A police detective finds herself at the centre of the most dangerous case of her life when she is seconded on to the investigation into the murder of a drugs trafficker. What nobody around ... See full summary »
The story about the murder of an 11-year-old boy, Rhys Jones in Croxteth, Liverpool, in 2007 and his parents, Melanie's and Steve's ordeal, and how Rhys's murderer and associates were eventually brought to justice.
Brían F. O'Byrne,
Thoroughly enjoyable and very refreshing TV detective drama
I loved this somewhat undemanding show when it aired, but reading some of the inane comments in the reviews has made me want to write one. If you're easily offended I politely suggest you skip this review. Can it ever be overstated, how rare it still is to find a British detective drama or indeed any other kind of British drama whatsoever in which the lead is played by a black man? Or, for that matter, where the thorny subject of racism is tackled, incidentally, and with humour and generosity? I nearly fell off my chair laughing at one user comment that such issues don't exist in the area in which this show is set qualified by adding something to the effect of: not, at least, on a large scale. No, I'm sure But there's a 'blindness' that operates in reality in Britain: unless you have racism forced on your attention, it's very easy to persuade yourself that it doesn't exist any more in our modern and "reformed" society. The reality remains, silenced, I suspect, by the very PC movement that sought to address it, in the glass ceilings, the lack of cultural understanding, the "sleepwalking our way to segregation" as Trevor Philips quite rightly puts it.
So, how refreshing and wonderful to find this series, which I thoroughly enjoyed, even whilst fully aware of its occasional clichés, its slightly old fashioned style and dodgy regional accents, and its unsurprising romance. Who cares? none of these haven't already been spotted before in almost every British detective drama, so all the more reason for this series to be taken on its own merits. The chief of these is the charismatic Don Gilet in the lead role of Nicky Cole, the London copper cast, through his brave but impolitic actions, into the career wilderness (and punishment) of a night shift in the police force in the north. The setting happens to be Newcastle, a rare chance to see a great-looking city, but it could be anywhere. He encounters a world often unwilling to make the necessary leap of faith, to believe in him at face value and on the basis of his record. So, like many men and women in his position, he must prove himself by working twice as hard, being twice as good at his job as everybody around him. Some of this is racism; some is good old-fashioned "you ain't from round here" suspicion of the new. But one of the pleasures of this series (beyond its making it to the screen at all!) is that this issue is still a sub-plot. Taken out of the mix, it's just an engaging police drama.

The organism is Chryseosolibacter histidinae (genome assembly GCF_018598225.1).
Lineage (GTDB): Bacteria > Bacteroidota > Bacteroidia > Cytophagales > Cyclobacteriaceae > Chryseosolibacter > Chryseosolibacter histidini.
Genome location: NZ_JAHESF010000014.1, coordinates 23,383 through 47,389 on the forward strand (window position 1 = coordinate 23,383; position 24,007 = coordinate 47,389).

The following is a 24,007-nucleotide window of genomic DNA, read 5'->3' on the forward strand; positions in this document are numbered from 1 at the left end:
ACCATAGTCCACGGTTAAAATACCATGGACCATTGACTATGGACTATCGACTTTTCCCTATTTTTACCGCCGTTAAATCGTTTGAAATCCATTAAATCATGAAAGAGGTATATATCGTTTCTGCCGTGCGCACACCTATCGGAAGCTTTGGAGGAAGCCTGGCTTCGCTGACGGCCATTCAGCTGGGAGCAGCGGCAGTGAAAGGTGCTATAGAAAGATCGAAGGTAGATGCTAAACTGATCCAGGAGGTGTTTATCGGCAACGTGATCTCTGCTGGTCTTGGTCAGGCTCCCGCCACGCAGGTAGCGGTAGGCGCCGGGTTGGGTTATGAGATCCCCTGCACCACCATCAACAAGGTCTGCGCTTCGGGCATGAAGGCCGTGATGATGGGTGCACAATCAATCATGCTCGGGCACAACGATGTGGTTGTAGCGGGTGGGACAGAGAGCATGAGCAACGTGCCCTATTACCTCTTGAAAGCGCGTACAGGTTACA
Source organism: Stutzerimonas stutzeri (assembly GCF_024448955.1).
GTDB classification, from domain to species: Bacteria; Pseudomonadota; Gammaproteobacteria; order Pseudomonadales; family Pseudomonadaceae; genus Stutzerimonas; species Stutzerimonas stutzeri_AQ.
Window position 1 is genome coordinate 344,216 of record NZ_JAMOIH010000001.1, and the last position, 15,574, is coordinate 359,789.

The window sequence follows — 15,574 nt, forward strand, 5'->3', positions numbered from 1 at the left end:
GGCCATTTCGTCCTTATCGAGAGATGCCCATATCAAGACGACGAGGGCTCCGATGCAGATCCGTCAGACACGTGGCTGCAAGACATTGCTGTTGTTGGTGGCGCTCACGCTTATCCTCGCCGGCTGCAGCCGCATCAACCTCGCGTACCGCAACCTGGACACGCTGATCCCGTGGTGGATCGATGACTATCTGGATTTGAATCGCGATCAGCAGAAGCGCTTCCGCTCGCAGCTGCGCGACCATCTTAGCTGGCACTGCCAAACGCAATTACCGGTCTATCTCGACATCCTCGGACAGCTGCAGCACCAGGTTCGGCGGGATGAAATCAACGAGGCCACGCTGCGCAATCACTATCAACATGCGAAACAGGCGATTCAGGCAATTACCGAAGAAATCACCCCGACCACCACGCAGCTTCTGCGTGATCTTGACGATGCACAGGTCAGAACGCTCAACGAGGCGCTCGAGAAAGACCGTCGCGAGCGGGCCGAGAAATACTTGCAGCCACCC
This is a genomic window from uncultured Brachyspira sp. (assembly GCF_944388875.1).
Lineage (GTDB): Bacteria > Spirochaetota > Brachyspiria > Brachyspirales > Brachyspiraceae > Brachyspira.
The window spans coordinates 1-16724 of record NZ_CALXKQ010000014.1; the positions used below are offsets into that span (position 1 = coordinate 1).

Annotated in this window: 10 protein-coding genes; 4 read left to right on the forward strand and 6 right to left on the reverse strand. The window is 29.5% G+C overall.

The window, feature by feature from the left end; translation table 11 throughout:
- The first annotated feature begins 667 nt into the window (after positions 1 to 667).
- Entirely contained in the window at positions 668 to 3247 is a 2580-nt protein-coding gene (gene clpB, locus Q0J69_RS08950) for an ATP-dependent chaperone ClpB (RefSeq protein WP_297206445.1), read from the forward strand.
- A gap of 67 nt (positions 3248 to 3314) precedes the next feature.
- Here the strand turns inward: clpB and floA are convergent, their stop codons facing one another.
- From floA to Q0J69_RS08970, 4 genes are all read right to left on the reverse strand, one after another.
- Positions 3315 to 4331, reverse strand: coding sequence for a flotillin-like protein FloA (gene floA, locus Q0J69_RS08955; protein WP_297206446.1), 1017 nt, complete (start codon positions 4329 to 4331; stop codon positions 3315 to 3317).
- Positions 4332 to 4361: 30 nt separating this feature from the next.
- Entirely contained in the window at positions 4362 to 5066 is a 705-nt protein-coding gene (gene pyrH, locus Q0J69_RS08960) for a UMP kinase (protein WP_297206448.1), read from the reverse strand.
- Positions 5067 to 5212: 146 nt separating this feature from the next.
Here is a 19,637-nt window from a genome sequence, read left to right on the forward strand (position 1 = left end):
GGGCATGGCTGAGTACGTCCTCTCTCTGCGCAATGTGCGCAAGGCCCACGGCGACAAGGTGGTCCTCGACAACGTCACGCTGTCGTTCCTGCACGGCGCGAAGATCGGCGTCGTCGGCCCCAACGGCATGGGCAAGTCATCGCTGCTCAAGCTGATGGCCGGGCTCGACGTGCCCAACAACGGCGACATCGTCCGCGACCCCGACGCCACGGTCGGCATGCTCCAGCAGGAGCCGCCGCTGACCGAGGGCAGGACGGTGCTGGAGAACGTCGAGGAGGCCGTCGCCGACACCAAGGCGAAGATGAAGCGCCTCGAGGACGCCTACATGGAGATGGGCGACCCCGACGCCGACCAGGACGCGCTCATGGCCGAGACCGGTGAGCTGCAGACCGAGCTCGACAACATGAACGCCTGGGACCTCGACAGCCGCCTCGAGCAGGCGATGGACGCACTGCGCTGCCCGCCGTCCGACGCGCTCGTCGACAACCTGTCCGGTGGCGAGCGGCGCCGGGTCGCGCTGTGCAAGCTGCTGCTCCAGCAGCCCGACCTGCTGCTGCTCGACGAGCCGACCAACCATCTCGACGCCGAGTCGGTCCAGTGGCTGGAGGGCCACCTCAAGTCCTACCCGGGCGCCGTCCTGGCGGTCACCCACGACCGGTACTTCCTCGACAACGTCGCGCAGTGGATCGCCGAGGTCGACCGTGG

Another reviewer at the opposite end of the spectrum commented cynically on the 'PC' nature of the show, how it ticked equal opportunity boxes. In the eye of the beholder But again, can I stress how highly unusual it is that this show got made at all? Wow, only imagine, if TV shows were really commissioned principally with a desire to address equal opportunities and represent Britain as it really is! I liked this show very much indeed, and strongly recommend it, not as a diatribe on racism but as a very enjoyable entry in the long police drama canon. Some suspension of disbelief may be required, but we're all used to that, right?
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